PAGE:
Thursday, November 25th, 2010
When you sit down to the Thanksgiving feast, take a few moments to ponder the true spirit and meaning of Thanksgiving: the family, friends, food, and fellowship.
In-between preparing the roast turkey and the pumpkin pie, remember our resources for helping you have the best Thanksgiving ever:
What Are You Thankful For? – Our readers share stories of gratitude.
The ABCs of Gratitude – An A to Z guide to giving thanks, from everything from best friends to popcorn.
Is the Food Done Yet? – 17 popular foods and how to tell when they’re fully cooked and ready for dinner.
Turkey Day Crafts for Kids – Keep the kids busy with these turkey-rific crafts.
5 Ways to Give Thanks – Ideas to make this year’s dinner more meaningful.
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Tuesday, February 10th, 2009
Emily is now close to eight-months old, which of course means baby food! This is very exciting, as I am a foodie looney, and I've been looking forward to making our own. Besides all the great nutritional benefits from making fresh, delicious, preservative- and added-sugar-free foods, it also saves some serious scratch. (And with the dollar's value in a downward spiral, every little bit helps.)
Normally, I do my baby food making during my weekly kitchen prep on the weekends. I'll go to the supermarket and buy large quantities of whatever fruits or veggies that are on sale. Then, I'll peel, chop, steam, and purée. If I have a large enough quantity, I'll break out the Mason jars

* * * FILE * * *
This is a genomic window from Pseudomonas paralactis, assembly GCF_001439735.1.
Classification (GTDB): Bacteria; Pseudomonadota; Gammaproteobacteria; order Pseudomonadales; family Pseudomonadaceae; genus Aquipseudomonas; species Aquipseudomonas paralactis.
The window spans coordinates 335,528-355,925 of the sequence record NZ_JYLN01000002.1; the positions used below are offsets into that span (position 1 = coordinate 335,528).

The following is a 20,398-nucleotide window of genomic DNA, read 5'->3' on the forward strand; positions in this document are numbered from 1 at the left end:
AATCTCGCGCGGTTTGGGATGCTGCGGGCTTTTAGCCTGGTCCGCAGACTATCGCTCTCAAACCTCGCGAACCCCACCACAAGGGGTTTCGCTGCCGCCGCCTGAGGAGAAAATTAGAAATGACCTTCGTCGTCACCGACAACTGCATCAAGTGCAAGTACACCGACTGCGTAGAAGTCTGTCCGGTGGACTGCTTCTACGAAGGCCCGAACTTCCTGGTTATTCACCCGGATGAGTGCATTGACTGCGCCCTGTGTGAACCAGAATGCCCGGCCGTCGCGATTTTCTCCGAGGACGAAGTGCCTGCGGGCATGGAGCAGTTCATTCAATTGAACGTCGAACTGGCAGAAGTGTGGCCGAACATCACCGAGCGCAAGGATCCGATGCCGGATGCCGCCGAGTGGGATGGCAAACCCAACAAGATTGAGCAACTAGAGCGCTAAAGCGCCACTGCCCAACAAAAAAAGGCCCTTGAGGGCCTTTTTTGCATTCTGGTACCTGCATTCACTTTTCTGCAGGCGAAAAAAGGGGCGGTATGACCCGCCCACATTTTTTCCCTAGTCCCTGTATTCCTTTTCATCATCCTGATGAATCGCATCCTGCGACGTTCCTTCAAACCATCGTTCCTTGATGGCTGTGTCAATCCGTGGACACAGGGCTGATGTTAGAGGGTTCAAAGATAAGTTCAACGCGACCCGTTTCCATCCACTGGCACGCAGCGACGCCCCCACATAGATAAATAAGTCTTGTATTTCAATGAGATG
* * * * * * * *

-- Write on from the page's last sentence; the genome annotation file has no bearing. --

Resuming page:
. If not, larger glorified ice cube trays
get filled with baby food, which then gets frozen and bagged.
During the week, we barely have enough time after work to do anything other than put Emily to bed, eat, clean dishes, watch Important TV Shows
, and pass out. But I do like mixing up the food the baby eats. We figure the more types of food she's exposed to, the better eater she'll become.
This is why I love one of my favorite baby shower gifts: The Beaba Babycook
. I love this thing. I'll take a little of whatever ingredients I'm using for our meal and put it in the baby food maker. It steams the food, then purées it. Then, all I need to do is put it in a charming little plate, and hand it off to Danielle, who then feeds Emily Bear. Clean-up is pretty simple right after. The amount of additional time it takes to do this is negligible.
And, what's most important, Emily gets a nice home-cooked meal…and we save a few ducats. It's a win-win situation.
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